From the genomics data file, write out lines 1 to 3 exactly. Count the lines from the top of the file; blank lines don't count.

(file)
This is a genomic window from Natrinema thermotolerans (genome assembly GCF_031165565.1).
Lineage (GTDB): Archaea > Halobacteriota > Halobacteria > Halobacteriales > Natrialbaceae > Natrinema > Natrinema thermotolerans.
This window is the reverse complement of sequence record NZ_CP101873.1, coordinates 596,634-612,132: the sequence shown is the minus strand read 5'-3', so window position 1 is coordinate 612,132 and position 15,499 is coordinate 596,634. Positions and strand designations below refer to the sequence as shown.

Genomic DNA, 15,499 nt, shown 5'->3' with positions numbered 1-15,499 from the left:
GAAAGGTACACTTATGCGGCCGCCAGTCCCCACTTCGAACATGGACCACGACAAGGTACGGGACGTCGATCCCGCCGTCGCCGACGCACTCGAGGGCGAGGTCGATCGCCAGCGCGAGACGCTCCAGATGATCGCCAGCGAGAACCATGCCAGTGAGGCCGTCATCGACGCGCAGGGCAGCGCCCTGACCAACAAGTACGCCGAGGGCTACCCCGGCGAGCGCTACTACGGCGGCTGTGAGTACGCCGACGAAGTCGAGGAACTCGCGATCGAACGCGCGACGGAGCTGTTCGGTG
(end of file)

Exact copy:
This is a genomic window from Natrinema thermotolerans (genome assembly GCF_031165565.1).
Lineage (GTDB): Archaea > Halobacteriota > Halobacteria > Halobacteriales > Natrialbaceae > Natrinema > Natrinema thermotolerans.
This window is the reverse complement of sequence record NZ_CP101873.1, coordinates 596,634-612,132: the sequence shown is the minus strand read 5'-3', so window position 1 is coordinate 612,132 and position 15,499 is coordinate 596,634. Positions and strand designations below refer to the sequence as shown.